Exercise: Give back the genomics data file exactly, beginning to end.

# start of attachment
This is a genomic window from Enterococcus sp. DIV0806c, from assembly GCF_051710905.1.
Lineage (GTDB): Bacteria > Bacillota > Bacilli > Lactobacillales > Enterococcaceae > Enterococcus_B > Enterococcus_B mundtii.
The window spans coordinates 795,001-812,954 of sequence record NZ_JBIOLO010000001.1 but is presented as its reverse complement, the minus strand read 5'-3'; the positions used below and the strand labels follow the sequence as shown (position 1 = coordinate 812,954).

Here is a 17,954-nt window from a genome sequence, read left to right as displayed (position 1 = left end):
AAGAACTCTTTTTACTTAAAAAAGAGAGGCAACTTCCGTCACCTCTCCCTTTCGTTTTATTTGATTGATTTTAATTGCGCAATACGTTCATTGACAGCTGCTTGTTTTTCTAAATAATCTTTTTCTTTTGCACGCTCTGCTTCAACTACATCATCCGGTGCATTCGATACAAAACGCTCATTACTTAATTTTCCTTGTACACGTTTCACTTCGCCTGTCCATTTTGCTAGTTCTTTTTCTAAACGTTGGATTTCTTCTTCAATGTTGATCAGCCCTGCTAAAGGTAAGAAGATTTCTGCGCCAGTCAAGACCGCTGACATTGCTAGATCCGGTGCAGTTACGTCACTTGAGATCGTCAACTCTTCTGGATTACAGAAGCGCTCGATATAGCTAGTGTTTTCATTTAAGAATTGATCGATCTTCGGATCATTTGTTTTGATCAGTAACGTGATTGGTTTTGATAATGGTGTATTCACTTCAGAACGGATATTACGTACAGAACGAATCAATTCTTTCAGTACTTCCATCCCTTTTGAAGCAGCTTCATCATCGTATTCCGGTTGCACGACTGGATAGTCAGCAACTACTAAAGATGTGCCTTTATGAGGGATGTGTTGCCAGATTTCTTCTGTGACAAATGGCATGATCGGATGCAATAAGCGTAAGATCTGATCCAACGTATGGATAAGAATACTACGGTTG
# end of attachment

This is a genomic window from Enterococcus sp. DIV0806c, from assembly GCF_051710905.1.
Lineage (GTDB): Bacteria > Bacillota > Bacilli > Lactobacillales > Enterococcaceae > Enterococcus_B > Enterococcus_B mundtii.
The window spans coordinates 795,001-812,954 of sequence record NZ_JBIOLO010000001.1 but is presented as its reverse complement, the minus strand read 5'-3'; the positions used below and the strand labels follow the sequence as shown (position 1 = coordinate 812,954).

Here is a 17,954-nt window from a genome sequence, read left to right as displayed (position 1 = left end):
AAGAACTCTTTTTACTTAAAAAAGAGAGGCAACTTCCGTCACCTCTCCCTTTCGTTTTATTTGATTGATTTTAATTGCGCAATACGTTCATTGACAGCTGCTTGTTTTTCTAAATAATCTTTTTCTTTTGCACGCTCTGCTTCAACTACATCATCCGGTGCATTCGATACAAAACGCTCATTACTTAATTTTCCTTGTACACGTTTCACTTCGCCTGTCCATTTTGCTAGTTCTTTTTCTAAACGTTGGATTTCTTCTTCAATGTTGATCAGCCCTGCTAAAGGTAAGAAGATTTCTGCGCCAGTCAAGACCGCTGACATTGCTAGATCCGGTGCAGTTACGTCACTTGAGATCGTCAACTCTTCTGGATTACAGAAGCGCTCGATATAGCTAGTGTTTTCATTTAAGAATTGATCGATCTTCGGATCATTTGTTTTGATCAGTAACGTGATTGGTTTTGATAATGGTGTATTCACTTCAGAACGGATATTACGTACAGAACGAATCAATTCTTTCAGTACTTCCATCCCTTTTGAAGCAGCTTCATCATCGTATTCCGGTTGCACGACTGGATAGTCAGCAACTACTAAAGATGTGCCTTTATGAGGGATGTGTTGCCAGATTTCTTCTGTGACAAATGGCATGATCGGATGCAATAAGCGTAAGATCTGATCCAACGTATGGATAAGAATACTACGGTTG